Currently, the technical equipment of the lab consists of two Silicon Graphics Workstations (Indigo2 Impact and Indy with special grabbing and video compression devices), three high-performance PCs (with standard frame grabber cards) and several high-quality video cameras. Moreover the laboratory is equipped with a video cassette recorder, a studio TV monitor and a sound audio-mixing device to do basic usability studies. To avoid interfering effects on picture sampling a flicker-free high-frequency lighting was installed.
On the image processing side, usually the following steps are carried out to digitize images. The scene is recorded by one or more cameras. The analog signal of the camera(s) is sent to the A/D-converter of the computer, which is called frame grabber card. The sequence of digitized pictures, i.e. the video frames, can be viewed on the monitor and optionally, single frames or a sequence of frames can be saved in a computer-compatible file format (e.g. common image formats like Jpeg, PNG, or video formats like AVI or MPEG). For further evaluation the frames can be improved by image preprocessing (e.g. segmentation or texture analysis). By overlaying a rectangular pattern on the image it is subdivided into single sections. This process is called screening. From these frames, some special (densitorical, geometrical etc.) features can be extracted. By applying special determination algorithms the single features can be classified. Motions can be detected by comparing the frames of a sequence. Thus a set of translation vectors can be defined and rated.
On the image synthesis side, some research is done concerning virtual 3D-scenarios that are modelled using the virtual reality modelling language (VRML). One of the current endeavors in this field is to build a prototypical virtual model of several facilities of the institute. In this context, a system is generated and tested which enables the user to navigate through the virtual room with the help of natural speech utterances. Moreover, with regard to a multimodal handling, both usual haptic interfaces (keyboard and mouse) and a dynamic gesture-recognition module have been integrated.
Many physical-technical, electroacoustical, and psychoacoustical measurements rely on environments with defined room-acoustical parameters. Thus an anechoic chamber and a reverberation chamber, both available at the Institute for Human-Machine Communication, establish the standard equipment of acoustical measurement instrumentation.
Although both rooms define opposite acoustic environments, they both need to fulfill the following two requirements: noise, even infrasonic, must have a very low level in the chambers and noise transmitted from the chambers to the control room must not annoy or even endanger the operators. A combination of room and structural acoustics measures as the costly room-in-room construction ensures the fulfillment of these requirements.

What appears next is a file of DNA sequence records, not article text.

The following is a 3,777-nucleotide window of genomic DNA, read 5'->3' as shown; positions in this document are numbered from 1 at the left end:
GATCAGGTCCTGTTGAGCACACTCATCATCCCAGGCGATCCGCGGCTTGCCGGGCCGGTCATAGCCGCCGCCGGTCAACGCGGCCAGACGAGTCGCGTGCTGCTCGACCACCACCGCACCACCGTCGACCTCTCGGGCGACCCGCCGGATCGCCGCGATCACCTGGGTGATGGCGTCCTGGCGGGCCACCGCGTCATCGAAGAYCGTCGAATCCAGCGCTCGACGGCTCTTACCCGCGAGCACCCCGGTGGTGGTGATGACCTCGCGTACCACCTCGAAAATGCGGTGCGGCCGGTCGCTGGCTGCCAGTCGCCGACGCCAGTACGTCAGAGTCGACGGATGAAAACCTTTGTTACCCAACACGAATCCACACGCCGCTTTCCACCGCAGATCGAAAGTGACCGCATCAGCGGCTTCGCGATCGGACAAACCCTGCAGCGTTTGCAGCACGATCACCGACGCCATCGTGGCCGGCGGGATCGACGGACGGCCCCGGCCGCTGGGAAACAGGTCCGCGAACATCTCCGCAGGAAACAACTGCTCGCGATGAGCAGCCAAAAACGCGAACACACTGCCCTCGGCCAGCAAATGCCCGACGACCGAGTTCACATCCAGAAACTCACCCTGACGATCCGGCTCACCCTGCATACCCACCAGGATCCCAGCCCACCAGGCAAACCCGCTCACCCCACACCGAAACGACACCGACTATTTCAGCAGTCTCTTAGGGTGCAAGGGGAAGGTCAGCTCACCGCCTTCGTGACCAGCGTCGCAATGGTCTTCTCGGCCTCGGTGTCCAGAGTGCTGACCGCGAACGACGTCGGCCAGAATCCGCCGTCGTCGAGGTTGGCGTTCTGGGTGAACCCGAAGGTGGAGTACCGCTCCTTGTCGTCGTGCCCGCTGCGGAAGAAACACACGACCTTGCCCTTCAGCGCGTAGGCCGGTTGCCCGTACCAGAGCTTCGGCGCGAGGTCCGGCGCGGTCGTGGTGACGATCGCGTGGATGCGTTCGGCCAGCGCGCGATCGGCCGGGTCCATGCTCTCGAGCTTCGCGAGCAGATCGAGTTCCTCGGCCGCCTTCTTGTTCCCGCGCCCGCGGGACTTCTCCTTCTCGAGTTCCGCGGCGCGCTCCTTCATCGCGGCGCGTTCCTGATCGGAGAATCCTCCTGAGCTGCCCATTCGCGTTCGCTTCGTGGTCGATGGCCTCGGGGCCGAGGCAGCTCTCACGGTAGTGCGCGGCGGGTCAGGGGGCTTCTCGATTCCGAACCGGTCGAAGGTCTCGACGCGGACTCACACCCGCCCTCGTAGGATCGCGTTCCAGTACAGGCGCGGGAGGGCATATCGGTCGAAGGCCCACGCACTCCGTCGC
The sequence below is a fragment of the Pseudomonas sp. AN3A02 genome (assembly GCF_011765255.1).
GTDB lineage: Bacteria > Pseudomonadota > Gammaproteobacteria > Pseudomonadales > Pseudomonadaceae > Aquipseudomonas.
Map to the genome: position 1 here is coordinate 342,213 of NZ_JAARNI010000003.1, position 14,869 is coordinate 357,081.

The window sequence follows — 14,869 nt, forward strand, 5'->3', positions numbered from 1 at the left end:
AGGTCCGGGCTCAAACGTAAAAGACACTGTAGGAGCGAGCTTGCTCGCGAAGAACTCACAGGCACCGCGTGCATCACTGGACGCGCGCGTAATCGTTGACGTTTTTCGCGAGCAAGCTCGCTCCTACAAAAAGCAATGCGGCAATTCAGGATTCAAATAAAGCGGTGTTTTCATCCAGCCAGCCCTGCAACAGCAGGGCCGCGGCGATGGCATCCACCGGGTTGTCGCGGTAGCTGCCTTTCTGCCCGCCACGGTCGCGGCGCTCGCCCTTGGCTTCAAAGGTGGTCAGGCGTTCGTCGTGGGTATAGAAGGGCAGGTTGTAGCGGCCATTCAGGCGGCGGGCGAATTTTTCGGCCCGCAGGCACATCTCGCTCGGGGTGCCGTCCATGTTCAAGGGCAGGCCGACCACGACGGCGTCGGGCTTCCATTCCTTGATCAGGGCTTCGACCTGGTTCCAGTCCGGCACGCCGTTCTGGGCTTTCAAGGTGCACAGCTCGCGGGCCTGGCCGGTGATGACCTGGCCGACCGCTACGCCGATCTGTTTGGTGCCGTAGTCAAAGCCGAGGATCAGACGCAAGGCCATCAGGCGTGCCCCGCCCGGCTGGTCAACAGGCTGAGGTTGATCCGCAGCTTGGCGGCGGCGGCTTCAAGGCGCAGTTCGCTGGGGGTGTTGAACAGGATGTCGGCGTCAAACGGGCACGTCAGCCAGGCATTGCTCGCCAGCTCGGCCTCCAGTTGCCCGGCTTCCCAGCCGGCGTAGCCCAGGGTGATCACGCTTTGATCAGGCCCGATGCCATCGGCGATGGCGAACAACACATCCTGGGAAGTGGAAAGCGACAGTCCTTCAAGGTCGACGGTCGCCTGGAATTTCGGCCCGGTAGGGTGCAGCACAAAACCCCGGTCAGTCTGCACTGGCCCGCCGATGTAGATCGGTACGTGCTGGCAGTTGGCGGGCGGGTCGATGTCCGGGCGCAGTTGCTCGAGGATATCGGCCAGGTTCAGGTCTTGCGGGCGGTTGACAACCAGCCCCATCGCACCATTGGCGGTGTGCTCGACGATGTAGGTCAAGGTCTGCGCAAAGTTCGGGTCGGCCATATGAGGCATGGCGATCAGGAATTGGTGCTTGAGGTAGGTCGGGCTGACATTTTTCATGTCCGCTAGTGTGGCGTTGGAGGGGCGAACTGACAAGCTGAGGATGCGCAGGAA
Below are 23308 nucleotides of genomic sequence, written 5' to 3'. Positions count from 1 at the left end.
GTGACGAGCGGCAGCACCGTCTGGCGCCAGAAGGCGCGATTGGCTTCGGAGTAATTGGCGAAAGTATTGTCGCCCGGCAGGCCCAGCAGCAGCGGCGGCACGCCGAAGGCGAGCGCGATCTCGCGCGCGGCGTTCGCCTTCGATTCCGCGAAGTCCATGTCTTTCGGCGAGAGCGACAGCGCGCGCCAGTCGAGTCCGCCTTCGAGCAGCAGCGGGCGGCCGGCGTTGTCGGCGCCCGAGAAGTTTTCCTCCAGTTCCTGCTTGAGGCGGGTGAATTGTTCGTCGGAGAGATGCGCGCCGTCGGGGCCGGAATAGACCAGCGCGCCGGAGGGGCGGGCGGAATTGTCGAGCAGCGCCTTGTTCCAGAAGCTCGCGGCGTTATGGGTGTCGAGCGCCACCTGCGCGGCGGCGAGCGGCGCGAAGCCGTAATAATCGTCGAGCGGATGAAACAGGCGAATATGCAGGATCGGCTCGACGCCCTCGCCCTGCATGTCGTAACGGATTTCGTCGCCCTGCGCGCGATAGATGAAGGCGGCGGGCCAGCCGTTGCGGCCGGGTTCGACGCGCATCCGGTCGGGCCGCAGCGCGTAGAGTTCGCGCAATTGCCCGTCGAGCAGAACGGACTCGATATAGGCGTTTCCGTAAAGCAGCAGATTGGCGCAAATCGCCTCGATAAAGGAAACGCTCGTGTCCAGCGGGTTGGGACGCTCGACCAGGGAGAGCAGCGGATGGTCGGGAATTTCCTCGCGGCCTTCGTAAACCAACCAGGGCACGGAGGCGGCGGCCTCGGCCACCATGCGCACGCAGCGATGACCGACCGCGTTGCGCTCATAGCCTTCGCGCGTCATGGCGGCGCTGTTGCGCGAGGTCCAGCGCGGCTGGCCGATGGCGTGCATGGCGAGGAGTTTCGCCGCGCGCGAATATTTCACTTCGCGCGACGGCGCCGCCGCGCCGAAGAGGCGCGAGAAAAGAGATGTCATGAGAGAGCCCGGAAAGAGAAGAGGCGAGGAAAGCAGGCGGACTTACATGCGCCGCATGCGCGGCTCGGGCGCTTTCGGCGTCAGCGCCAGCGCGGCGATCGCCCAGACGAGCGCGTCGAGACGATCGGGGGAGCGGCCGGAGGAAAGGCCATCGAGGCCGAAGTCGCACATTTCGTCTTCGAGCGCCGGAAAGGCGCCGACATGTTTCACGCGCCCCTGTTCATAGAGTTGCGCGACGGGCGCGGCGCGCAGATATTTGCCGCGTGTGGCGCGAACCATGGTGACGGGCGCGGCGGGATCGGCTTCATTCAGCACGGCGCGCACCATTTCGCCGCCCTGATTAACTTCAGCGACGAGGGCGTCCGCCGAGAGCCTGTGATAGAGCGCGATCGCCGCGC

The anechoic chamber should support the generation of a free, undisturbed sound field. The sound intensity reflected from the walls should therefore be minimal. For this reason all walls, the ceiling, and the floor are covered with an absorbing material. Nested side-by-side arranged wedges of mineral fibres achieve a high noise absorption coefficient over a wide frequency range through a continuous transition of the sound wave from the air to the absorber. The lower cutoff frequency of the anechoic chamber is defined as the lowest frequency at which the noise absorption coefficient under normal angle of incidence is at least 0.99. For the arrangement of the absorption wedges used in this anechoic chamber the lower cutoff frequency of the room is about 125 Hz and its wavelength corresponds to four-times the length of the absorption wedges. The usable volume of the room is L∗W∗H = 7.5 m ∗ 4.2 m ∗ 2.8 m = 88.2 m3. Extensive measurements were carried out to optimize speaker- and microphone positions against the background of standing waves at frequencies below the cutoff frequency of the anechoic chamber.
Sound fields in the reverberation chamber should be statistical, i.e. the temporal mean of the sound intensity should be equal for all room directions at all places in the room and for all measurement frequencies. Therefore the walls are built non-parallel and all surfaces are covered with sound-reflective material. Furthermore perspex reflectors are installed as sound-diffusors. The reverberation time of the room at low frequencies is longer than 10 s and can be reduced for experiments by mountable plate absorbers. Mounting bars allow the fast attachment of different materials whose acoustical properties are to be investigated. The size of the reverberation chamber is L∗W∗H = 5.5 m ∗ 4.9 m ∗ 3.9 m = 106 m3.
In a control room adjacent to both chambers the experimenter finds systems to generate, analyze, control and document measurements and experiments. Besides different electroacoustical transducers, systems for generating and analyzing measurement signals and procedures are available.
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© Lehrstuhl für Mensch-Maschine-Kommunikation, Feb. 2001